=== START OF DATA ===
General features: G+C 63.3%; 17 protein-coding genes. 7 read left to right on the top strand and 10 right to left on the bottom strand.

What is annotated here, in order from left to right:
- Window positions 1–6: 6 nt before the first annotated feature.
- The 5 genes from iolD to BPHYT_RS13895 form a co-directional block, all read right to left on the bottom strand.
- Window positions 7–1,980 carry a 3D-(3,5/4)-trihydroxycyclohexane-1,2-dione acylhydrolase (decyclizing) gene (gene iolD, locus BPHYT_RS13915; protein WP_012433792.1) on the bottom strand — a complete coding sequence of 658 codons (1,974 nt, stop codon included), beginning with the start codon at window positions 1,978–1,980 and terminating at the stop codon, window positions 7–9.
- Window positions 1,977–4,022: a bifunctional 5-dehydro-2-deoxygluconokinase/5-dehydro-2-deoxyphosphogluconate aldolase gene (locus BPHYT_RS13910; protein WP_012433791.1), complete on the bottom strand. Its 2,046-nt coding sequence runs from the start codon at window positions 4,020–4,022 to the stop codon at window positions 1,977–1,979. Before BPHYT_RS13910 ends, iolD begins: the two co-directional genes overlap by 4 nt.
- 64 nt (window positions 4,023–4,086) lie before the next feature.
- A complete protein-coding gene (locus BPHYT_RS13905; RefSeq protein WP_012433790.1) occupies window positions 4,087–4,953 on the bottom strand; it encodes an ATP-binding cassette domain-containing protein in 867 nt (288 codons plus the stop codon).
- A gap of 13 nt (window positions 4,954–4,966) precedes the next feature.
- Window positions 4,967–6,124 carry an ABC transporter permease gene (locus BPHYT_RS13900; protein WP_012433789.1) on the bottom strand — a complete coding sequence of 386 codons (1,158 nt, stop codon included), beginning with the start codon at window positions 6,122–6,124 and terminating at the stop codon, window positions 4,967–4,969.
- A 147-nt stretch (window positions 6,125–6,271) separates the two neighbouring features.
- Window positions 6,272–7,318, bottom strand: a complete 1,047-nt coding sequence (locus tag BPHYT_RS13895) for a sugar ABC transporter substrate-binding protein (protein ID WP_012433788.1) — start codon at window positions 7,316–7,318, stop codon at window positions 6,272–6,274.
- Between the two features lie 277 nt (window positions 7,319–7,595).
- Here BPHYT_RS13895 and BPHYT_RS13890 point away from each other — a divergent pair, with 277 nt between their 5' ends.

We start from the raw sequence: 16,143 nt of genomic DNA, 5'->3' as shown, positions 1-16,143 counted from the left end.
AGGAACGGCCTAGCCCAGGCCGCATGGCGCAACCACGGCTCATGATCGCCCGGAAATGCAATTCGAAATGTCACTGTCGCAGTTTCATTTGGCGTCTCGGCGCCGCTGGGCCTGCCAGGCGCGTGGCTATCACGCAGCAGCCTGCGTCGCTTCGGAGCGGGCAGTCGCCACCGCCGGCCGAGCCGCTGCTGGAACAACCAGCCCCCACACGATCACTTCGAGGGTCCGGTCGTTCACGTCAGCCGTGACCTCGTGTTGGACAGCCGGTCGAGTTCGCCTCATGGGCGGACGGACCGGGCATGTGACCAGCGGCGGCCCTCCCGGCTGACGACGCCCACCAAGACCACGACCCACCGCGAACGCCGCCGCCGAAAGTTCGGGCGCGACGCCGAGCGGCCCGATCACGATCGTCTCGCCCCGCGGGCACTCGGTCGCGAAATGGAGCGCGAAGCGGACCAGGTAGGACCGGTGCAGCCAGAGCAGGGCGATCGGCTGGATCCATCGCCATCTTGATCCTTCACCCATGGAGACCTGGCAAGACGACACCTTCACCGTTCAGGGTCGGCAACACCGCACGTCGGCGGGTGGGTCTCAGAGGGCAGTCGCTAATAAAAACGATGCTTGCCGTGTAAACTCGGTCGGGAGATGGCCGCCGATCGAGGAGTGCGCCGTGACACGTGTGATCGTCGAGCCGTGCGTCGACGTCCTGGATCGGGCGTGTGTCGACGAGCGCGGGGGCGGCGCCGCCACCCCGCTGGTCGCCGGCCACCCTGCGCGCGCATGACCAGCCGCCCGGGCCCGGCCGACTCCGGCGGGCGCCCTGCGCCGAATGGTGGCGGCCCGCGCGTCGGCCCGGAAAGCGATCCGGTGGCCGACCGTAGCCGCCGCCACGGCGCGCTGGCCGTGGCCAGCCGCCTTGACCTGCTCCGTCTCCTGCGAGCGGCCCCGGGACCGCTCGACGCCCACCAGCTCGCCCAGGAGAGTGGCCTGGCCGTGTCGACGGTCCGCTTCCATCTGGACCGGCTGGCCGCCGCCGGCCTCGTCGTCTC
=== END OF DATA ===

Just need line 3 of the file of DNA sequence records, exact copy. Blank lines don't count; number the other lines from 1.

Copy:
- Window positions 1–6: 6 nt before the first annotated feature.